Land managers must set weed management priorities if limited resources are to be utilized effectively. Weed surveys and inventories assist land managers in this process by providing information regarding the identity, location, and relative abundance of weeds on their land. Although this information is vital, it can be challenging to select a method that provides the necessary data to meet management objectives while remaining accurate and cost effective. This paper critically evaluates four wildland weed mapping methods. These methods were defined as (1) paper-drawn, (2) buffered-point, (3) screen-drawn, and (4) perimeter-walked. Polygons were drawn by hand on topographic maps in the paper-drawn method. The other methods utilized handheld geographic positioning system (GPS) technology to digitally record infestations. Six experienced weed mappers independently recorded the location and size of eight sagebrush patches using each method. Time and accuracy were evaluated for each method based upon mapping time, distance walked, horizontal precision error, estimated size error, and shape error. The paper-drawn method was significantly less accurate than GPS-based methods at recording patch size and location. There was no significant difference in the accuracy of the buffered-point, screen-drawn, and perimeter-walked methods at reporting patch size and location. The need to cover land area quickly and efficiently favors the selection of the buffered-point or screen-drawn method because of time and distance factors. However, if patch shape is an important factor, the perimeter-walked or buffered-point methods may be the best choices of methods tested.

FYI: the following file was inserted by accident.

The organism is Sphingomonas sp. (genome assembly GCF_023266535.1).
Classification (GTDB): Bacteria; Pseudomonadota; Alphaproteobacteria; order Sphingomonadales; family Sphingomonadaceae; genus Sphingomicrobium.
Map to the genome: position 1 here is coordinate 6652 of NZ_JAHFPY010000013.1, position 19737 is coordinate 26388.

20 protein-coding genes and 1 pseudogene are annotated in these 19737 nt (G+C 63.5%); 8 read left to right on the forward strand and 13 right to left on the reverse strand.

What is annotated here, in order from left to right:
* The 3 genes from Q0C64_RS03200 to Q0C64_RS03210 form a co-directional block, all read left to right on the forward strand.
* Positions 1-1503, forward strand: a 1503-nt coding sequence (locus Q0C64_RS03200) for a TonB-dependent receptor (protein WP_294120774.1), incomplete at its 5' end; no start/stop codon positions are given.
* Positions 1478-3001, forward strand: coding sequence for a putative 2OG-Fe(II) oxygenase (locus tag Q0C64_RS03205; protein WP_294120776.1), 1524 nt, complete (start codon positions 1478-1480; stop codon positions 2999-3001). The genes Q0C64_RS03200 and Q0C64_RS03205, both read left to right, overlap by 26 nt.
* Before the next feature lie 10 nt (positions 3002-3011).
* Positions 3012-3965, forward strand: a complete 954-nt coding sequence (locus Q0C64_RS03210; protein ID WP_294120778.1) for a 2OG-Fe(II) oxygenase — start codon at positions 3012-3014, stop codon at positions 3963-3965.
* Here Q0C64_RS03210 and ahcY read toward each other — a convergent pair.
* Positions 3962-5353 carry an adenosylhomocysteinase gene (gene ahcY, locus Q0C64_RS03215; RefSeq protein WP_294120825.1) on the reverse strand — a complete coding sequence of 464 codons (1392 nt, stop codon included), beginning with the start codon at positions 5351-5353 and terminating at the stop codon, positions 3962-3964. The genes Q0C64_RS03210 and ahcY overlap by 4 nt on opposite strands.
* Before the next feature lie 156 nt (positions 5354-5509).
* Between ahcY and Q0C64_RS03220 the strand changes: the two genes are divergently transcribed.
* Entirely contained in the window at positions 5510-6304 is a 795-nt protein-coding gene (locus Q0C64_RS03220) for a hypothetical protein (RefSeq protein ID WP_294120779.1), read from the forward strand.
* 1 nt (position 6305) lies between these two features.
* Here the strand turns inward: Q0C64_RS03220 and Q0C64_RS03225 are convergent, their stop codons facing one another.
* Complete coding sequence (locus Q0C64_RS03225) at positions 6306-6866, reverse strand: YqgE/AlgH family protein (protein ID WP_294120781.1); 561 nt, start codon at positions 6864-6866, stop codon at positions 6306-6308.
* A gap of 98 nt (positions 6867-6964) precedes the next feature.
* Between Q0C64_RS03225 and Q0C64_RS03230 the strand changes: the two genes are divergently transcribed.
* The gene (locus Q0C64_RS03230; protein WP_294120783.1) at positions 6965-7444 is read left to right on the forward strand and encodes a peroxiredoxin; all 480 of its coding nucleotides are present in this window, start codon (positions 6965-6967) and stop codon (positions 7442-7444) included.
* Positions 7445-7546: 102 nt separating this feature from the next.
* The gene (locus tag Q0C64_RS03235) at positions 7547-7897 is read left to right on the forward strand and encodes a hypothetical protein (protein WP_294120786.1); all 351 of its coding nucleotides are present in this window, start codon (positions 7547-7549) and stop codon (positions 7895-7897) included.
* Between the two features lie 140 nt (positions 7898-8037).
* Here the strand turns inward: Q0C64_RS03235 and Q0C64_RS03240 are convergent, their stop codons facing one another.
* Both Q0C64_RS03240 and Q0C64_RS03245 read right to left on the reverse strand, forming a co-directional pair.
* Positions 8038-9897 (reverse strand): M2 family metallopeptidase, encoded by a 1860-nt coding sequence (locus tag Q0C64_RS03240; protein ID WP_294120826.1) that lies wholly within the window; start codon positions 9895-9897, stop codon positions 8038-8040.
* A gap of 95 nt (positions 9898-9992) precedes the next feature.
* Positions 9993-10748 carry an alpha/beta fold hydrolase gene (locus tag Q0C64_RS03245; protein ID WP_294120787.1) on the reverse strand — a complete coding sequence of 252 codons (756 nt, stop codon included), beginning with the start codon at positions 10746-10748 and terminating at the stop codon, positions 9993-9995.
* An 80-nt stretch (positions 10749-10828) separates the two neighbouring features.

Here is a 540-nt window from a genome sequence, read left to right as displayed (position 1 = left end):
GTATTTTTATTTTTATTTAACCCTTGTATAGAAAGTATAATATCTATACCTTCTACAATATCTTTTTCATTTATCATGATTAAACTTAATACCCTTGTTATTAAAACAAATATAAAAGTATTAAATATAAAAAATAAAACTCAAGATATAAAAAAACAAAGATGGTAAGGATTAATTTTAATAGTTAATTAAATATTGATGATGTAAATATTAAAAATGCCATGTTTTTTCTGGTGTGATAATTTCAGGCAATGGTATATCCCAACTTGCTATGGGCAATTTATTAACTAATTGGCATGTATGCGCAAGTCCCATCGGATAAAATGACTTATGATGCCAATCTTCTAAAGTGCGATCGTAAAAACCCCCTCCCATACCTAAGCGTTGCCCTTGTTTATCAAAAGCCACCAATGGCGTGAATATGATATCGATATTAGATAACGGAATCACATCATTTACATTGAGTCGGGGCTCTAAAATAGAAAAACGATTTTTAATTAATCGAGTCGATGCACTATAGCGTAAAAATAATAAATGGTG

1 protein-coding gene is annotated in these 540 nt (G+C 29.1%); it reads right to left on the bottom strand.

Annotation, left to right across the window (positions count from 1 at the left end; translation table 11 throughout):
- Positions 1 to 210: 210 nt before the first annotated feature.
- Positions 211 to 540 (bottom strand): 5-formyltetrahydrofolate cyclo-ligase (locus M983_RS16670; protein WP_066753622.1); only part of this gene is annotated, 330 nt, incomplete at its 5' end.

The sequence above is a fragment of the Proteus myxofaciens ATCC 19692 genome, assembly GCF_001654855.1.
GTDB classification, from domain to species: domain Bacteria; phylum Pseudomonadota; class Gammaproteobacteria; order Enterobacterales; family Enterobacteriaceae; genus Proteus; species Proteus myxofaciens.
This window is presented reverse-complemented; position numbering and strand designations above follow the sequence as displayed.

Interpretive Summary: Weed inventories provide land managers with valuable information regarding the distribution, identity, location, and relative abundance of weeds on the landscape. This information can then be used to guide the development of successful management strategies. It can be difficult to select a mapping method that will provide necessary data while remaining efficient and cost effective. This study demonstrates that mapping weed patches using paper-drawn features provides the least accurate data. Although a degree of error remains, the use of GPS technology can significantly improve the accuracy of data collected. If weed patch size and location are important factors, there is no accuracy advantage in using the screen-drawn or perimeter-walked methods over the buffered-point technique. Further, the need for most weed mapping programs to cover land quickly and efficiently favors the selection of the buffered-point or screen-drawn methods. However, if accurately depicting the shape of a patch is important, either the perimeter-walked or the buffered-point method would be the best choice. It is important to remember that the accuracy of any data collected is dependent upon the proficiency of the weed mapper in using the selected method. The screen-drawn method will require more training than the buffered-point and perimeter-walked methods. This technique requires a mapper to evaluate and illustrate patch size, shape, and location on a GPS screen, which provides more opportunities for mistakes. Overall, the buffered-point method may be the best technique for obtaining useful, accurate, and cost effective weed data.